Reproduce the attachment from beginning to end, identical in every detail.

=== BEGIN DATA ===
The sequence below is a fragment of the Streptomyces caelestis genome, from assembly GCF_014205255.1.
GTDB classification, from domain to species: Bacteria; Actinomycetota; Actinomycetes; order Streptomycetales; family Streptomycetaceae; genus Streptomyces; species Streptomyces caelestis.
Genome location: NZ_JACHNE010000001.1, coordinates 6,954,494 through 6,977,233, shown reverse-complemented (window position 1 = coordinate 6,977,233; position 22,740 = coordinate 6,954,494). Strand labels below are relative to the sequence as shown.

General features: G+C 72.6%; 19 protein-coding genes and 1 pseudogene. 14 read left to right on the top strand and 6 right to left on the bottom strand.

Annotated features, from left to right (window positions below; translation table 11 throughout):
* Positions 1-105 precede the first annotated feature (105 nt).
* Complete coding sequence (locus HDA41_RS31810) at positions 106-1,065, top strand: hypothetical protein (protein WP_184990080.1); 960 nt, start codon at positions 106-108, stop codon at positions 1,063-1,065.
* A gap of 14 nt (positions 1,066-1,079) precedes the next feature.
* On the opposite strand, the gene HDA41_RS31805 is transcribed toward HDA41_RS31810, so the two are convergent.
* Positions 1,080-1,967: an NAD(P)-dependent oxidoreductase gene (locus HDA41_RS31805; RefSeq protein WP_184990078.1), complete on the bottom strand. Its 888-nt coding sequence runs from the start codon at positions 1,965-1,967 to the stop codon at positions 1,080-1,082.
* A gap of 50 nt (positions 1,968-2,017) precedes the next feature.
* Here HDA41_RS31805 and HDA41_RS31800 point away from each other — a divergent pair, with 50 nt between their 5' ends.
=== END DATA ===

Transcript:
The sequence below is a fragment of the Streptomyces caelestis genome, from assembly GCF_014205255.1.
GTDB classification, from domain to species: Bacteria; Actinomycetota; Actinomycetes; order Streptomycetales; family Streptomycetaceae; genus Streptomyces; species Streptomyces caelestis.
Genome location: NZ_JACHNE010000001.1, coordinates 6,954,494 through 6,977,233, shown reverse-complemented (window position 1 = coordinate 6,977,233; position 22,740 = coordinate 6,954,494). Strand labels below are relative to the sequence as shown.

General features: G+C 72.6%; 19 protein-coding genes and 1 pseudogene. 14 read left to right on the top strand and 6 right to left on the bottom strand.

Annotated features, from left to right (window positions below; translation table 11 throughout):
* Positions 1-105 precede the first annotated feature (105 nt).
* Complete coding sequence (locus HDA41_RS31810) at positions 106-1,065, top strand: hypothetical protein (protein WP_184990080.1); 960 nt, start codon at positions 106-108, stop codon at positions 1,063-1,065.
* A gap of 14 nt (positions 1,066-1,079) precedes the next feature.
* On the opposite strand, the gene HDA41_RS31805 is transcribed toward HDA41_RS31810, so the two are convergent.
* Positions 1,080-1,967: an NAD(P)-dependent oxidoreductase gene (locus HDA41_RS31805; RefSeq protein WP_184990078.1), complete on the bottom strand. Its 888-nt coding sequence runs from the start codon at positions 1,965-1,967 to the stop codon at positions 1,080-1,082.
* A gap of 50 nt (positions 1,968-2,017) precedes the next feature.
* Here HDA41_RS31805 and HDA41_RS31800 point away from each other — a divergent pair, with 50 nt between their 5' ends.